The Quest for Good Governance. How Societies Develop Control of Corruption

Why do some societies manage to control corruption so that it manifests itself only occasionally, while other societies remain systemically corrupt? This book is about how societies reach that point when integrity becomes the norm and corruption the exception in regard to how public affairs are run and public resources are allocated. It primarily asks what lessons we have learned from historical and contemporary experiences in developing corruption control, which can aid policy-makers and civil societies in steering and expediting this process. Few states now remain without either an anticorruption agency or an Ombudsman, yet no statistical evidence can be found that they actually induce progress. Using both historical and contemporary studies and easy to understand statistics, Alina Mungiu-Pippidi looks at how to diagnose, measure and change governance so that those entrusted with power and authority manage to defend public resources. The Quest for Good Governance presents a comprehensive empirical theory of governance unifying important disparate contributions in the areas of corruption, quality of government and rule of law and is the first attempt to directly answer the big question of what explains virtuous circles in good governance. It features research and policy tools to diagnose and build contextualized national strategies. The book was published on 27 August 2015 as a paperpack and hardcover.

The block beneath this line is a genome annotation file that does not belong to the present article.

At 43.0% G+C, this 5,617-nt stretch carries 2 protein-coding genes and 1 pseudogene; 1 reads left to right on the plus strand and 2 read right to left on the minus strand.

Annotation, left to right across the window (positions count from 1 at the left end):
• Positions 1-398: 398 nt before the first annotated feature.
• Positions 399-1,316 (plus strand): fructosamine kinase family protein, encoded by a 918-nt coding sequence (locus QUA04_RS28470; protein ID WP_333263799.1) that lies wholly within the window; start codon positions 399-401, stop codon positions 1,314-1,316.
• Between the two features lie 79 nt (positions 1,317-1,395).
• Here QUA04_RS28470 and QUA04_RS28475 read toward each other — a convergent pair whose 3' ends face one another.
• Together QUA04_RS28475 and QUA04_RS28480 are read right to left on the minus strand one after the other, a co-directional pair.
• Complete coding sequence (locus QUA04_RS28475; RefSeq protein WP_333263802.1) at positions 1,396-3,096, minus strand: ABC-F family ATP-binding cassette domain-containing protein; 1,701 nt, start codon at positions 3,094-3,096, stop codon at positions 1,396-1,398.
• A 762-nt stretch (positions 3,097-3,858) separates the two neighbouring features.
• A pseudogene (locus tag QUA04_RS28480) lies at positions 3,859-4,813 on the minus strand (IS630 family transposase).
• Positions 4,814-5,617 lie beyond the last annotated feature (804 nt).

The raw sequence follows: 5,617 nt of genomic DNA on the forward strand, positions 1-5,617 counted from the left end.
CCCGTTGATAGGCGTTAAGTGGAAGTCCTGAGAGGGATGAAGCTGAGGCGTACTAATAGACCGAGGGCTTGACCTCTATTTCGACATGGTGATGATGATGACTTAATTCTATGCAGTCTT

Please find more information, as well as order the book on the website of Cambridge University Press.

Reviews for this publication